In fact, Raskin’s use of the ad hominem is more mixed up than most. He states that “none of the members…of the group Levine calls the marginal antiwar school…was tied to the Department of Defense or to any of the officially sponsored ‘think factories’.” Wrong again. Wiesner, included in the group by Levine, headed an MIT laboratory working under defense contract. He and some others prominent at Pugwash consulted with Defense, advised “munitions makers” and had investments of their own in defense industry. Kistiakowsky and York, quoted with approval by Raskin, both were paid by Defense; York headed AEC’s Livermore Lab, and Kistiakowsky advised defense contractors, even “think factories.” Most research in the country is paid for by government, mainly by Defense and the AEC. When you come right down to it Raskin was paid to work on disarmament matters while on the National Security Council staff. Yet I would hardly, on this account, reject his views. Indeed, if one interprets pay as broadly as does Raskin, to include, besides money, also power, prestige—and acceptance by the pure, it is hard definitely to establish anyone as unpaid. Moreover, Raskin’s list though wide enough to leave no one beyond suspicion, hardly covers the rich variety of motives other than the weight of evidence that may inspire statements of belief. Desires to conform; or to be rebellious; to expiate guilt; to conceal or project hostility; to quiet anxiety; to be martyred and made a saint; and many others. Nonetheless, even men paid in money by the same clients have disagreed sharply with each other; and, as Raskin admits, with the clients. Some have found independence and so at times dissenting advice pays off.
Raskin’s ad hominem arguments are not simply tautologous or irrelevant; frequently they are myths. He repeats a tale told by Waskow suggesting a conspiracy by “defense intellectuals” in and out of universities and their military masters to justify more spending by developing theories of restraint in warfare. So, the avoidance of city bombing, civil defense, etc. This fantasy has all the veracity of the Protocols of Zion and rather less than that of De la Hodde’s conspiratorial Histoire des Sociétés Sécrètes. Now theories of restraint need not be false if they match the preferences of military men. Nor true when they disagree. And military views vary more than Raskin knows. But the plain fact is that theories of restraint were developed when the dominant military doctrine was massive retaliation. They were formed in the teeth of official opposition: and even today the right extreme and some less extreme among military men as well as politicians oppose them as violently as does the radical left; and make closely similar attacks on “defense intellectuals,”—the “whiz kids.” Barry Goldwater and the former Chief of Staff of the Air Force have found much in common with Mr. Waskow on “computer gamesters.” Not without cause. The whiz kids, including one named McNamara, exercise responsible constraints on proposals for military spending more effective than any of Raskin’s good guys.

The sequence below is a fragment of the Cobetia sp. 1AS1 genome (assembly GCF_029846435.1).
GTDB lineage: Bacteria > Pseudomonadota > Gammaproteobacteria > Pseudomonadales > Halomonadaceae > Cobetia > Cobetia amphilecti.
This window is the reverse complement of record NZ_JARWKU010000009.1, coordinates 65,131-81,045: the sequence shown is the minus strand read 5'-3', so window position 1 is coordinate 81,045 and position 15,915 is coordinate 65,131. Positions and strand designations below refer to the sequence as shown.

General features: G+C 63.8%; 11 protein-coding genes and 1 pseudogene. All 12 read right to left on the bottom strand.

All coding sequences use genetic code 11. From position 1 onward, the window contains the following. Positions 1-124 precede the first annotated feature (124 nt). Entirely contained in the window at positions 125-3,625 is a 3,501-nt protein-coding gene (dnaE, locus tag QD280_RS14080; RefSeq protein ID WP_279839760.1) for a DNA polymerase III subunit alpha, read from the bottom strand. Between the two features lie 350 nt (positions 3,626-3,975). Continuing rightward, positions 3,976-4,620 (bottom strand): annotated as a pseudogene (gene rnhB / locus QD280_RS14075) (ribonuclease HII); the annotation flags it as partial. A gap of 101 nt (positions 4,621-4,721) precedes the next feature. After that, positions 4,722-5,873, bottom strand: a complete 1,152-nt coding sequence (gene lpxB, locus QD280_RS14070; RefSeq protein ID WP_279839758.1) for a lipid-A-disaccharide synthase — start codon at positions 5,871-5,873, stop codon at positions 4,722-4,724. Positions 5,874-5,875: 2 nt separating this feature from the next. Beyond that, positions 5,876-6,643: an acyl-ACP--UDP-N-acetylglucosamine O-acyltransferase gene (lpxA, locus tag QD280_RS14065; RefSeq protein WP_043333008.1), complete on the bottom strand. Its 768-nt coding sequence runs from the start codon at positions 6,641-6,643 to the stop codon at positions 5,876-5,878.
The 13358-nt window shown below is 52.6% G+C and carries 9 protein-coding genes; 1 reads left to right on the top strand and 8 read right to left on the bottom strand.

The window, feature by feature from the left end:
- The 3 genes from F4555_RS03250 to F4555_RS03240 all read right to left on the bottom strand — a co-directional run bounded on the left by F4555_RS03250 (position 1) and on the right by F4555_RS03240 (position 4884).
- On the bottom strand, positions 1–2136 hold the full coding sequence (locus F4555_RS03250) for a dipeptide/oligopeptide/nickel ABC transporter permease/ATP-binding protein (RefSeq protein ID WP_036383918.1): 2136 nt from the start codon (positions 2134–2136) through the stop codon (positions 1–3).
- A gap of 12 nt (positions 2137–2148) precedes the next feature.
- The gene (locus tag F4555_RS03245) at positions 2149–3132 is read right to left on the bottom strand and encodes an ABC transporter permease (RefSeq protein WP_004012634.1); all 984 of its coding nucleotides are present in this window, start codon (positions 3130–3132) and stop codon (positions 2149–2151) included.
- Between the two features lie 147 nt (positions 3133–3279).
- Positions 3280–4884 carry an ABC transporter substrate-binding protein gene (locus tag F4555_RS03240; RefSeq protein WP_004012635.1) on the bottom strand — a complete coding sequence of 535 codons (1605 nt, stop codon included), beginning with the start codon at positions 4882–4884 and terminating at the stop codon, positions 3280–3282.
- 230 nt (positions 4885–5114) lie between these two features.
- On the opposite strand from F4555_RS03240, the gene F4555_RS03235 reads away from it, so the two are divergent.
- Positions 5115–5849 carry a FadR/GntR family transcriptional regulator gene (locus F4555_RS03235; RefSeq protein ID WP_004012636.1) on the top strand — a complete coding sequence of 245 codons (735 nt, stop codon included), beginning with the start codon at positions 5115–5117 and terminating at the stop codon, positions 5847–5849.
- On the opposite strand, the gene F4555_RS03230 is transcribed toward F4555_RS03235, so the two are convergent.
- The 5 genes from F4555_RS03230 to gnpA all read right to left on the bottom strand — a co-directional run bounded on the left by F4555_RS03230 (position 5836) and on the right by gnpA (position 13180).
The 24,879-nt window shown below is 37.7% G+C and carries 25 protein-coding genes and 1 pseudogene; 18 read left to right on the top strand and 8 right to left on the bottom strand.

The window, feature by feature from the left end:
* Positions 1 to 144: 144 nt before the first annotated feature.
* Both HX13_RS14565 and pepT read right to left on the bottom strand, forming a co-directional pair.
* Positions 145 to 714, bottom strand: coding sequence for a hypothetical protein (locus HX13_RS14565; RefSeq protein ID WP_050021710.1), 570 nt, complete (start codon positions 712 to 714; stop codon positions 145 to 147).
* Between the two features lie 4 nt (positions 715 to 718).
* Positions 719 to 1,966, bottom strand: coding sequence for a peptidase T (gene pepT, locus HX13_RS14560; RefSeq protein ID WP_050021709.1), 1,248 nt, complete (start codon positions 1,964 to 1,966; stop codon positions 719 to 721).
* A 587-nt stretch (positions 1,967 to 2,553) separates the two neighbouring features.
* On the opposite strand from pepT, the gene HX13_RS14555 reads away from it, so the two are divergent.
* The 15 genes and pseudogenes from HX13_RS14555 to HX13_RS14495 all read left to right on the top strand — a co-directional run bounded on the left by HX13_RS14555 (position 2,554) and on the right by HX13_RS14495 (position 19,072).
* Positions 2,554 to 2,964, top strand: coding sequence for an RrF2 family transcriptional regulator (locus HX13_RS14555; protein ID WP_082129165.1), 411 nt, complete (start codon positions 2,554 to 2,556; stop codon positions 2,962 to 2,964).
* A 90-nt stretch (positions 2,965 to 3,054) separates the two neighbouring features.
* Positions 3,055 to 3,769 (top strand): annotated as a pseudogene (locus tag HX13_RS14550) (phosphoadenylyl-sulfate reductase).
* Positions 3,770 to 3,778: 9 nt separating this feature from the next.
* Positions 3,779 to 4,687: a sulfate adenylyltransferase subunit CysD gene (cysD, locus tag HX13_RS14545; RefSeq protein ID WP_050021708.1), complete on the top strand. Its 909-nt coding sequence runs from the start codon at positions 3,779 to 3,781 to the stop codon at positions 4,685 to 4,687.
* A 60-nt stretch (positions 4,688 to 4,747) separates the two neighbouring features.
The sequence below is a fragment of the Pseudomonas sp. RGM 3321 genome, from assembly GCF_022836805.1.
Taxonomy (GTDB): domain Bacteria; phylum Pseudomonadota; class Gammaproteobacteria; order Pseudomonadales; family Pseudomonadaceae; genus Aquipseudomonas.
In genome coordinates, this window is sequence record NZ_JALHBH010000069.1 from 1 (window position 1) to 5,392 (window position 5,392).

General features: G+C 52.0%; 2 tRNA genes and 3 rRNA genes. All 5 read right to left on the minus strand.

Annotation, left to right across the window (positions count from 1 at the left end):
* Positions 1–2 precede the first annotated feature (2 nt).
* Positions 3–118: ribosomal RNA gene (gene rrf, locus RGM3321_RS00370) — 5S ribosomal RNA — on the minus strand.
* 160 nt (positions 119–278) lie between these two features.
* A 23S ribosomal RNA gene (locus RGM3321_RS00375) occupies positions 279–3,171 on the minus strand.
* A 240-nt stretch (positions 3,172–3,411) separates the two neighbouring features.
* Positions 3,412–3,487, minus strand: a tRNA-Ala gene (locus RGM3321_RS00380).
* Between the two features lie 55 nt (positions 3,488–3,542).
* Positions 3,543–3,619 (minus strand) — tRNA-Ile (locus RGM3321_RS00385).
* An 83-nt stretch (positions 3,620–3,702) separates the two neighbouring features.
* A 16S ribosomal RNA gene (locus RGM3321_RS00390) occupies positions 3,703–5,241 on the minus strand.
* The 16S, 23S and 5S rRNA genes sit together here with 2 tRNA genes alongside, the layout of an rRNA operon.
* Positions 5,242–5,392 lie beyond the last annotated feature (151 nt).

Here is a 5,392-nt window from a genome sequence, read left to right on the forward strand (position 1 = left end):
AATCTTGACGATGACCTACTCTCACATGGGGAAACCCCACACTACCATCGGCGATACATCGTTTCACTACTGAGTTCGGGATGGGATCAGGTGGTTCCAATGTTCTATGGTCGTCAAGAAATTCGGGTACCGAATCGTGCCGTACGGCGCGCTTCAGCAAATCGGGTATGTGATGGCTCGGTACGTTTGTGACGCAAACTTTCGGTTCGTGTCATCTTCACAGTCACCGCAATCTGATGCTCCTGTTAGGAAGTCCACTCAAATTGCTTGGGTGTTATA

In some ways Raskin’s passionate extremity is of trivial importance since it so nearly defeats itself. Yet, the increasing prevalence of his style of argument helps poison discussion and discourages inquiry into substantive issues. And not the least of its bad effects is that the few positive suggestions made by men like Waskow, Osgood—and Raskin—are more likely to be ignored. So far their suggestions for abating the East-West conflict seem to me neither new nor of major promise. However, they are worth thought and debate on their merits. And these are less likely if we follow Raskin’s rules for debating: “A useful arms debate…can only begin when we accept certain stubborn facts: that our defense establishment has swollen to grotesque proportions and is a menace to the national security of a free society.”
Now there’s a boy who knows how to begin a debate—when the answers are agreed to in advance. And with whom to debate: namely, nobody who has any occupational connection with international security problems or who could possibly benefit by writing or talking about it,—even to the extent of gaining some presitge, say, with Marcus Raskin. Raskin’s rules sound like a recipe for his own silence.